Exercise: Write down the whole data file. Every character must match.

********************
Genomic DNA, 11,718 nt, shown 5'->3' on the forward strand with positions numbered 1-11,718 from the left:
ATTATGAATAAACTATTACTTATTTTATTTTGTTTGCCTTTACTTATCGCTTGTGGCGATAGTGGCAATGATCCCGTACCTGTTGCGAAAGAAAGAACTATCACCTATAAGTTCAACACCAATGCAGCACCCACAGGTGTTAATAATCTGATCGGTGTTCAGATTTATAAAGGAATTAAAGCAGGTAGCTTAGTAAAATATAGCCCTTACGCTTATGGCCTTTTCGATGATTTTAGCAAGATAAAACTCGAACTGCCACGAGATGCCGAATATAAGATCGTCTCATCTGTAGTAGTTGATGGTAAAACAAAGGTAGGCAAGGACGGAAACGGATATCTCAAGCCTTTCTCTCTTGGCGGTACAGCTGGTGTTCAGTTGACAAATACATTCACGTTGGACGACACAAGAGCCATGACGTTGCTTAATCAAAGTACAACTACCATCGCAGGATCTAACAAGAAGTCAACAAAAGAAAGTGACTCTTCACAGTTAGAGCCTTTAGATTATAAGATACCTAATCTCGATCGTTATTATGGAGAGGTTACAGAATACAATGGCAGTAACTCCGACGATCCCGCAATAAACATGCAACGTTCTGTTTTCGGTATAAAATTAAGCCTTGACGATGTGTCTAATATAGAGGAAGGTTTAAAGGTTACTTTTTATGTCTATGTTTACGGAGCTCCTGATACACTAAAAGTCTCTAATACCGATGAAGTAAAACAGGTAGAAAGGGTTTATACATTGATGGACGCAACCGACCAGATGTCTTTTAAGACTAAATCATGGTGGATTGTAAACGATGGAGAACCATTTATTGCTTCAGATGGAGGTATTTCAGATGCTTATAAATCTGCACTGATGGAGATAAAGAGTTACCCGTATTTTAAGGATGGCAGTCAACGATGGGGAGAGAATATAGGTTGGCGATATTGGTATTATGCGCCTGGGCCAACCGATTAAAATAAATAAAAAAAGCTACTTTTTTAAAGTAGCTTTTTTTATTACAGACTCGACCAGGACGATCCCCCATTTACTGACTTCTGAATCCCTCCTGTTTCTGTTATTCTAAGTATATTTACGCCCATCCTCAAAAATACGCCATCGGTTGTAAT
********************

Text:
Genomic DNA, 11,718 nt, shown 5'->3' on the forward strand with positions numbered 1-11,718 from the left:
ATTATGAATAAACTATTACTTATTTTATTTTGTTTGCCTTTACTTATCGCTTGTGGCGATAGTGGCAATGATCCCGTACCTGTTGCGAAAGAAAGAACTATCACCTATAAGTTCAACACCAATGCAGCACCCACAGGTGTTAATAATCTGATCGGTGTTCAGATTTATAAAGGAATTAAAGCAGGTAGCTTAGTAAAATATAGCCCTTACGCTTATGGCCTTTTCGATGATTTTAGCAAGATAAAACTCGAACTGCCACGAGATGCCGAATATAAGATCGTCTCATCTGTAGTAGTTGATGGTAAAACAAAGGTAGGCAAGGACGGAAACGGATATCTCAAGCCTTTCTCTCTTGGCGGTACAGCTGGTGTTCAGTTGACAAATACATTCACGTTGGACGACACAAGAGCCATGACGTTGCTTAATCAAAGTACAACTACCATCGCAGGATCTAACAAGAAGTCAACAAAAGAAAGTGACTCTTCACAGTTAGAGCCTTTAGATTATAAGATACCTAATCTCGATCGTTATTATGGAGAGGTTACAGAATACAATGGCAGTAACTCCGACGATCCCGCAATAAACATGCAACGTTCTGTTTTCGGTATAAAATTAAGCCTTGACGATGTGTCTAATATAGAGGAAGGTTTAAAGGTTACTTTTTATGTCTATGTTTACGGAGCTCCTGATACACTAAAAGTCTCTAATACCGATGAAGTAAAACAGGTAGAAAGGGTTTATACATTGATGGACGCAACCGACCAGATGTCTTTTAAGACTAAATCATGGTGGATTGTAAACGATGGAGAACCATTTATTGCTTCAGATGGAGGTATTTCAGATGCTTATAAATCTGCACTGATGGAGATAAAGAGTTACCCGTATTTTAAGGATGGCAGTCAACGATGGGGAGAGAATATAGGTTGGCGATATTGGTATTATGCGCCTGGGCCAACCGATTAAAATAAATAAAAAAAGCTACTTTTTTAAAGTAGCTTTTTTTATTACAGACTCGACCAGGACGATCCCCCATTTACTGACTTCTGAATCCCTCCTGTTTCTGTTATTCTAAGTATATTTACGCCCATCCTCAAAAATACGCCATCGGTTGTAAT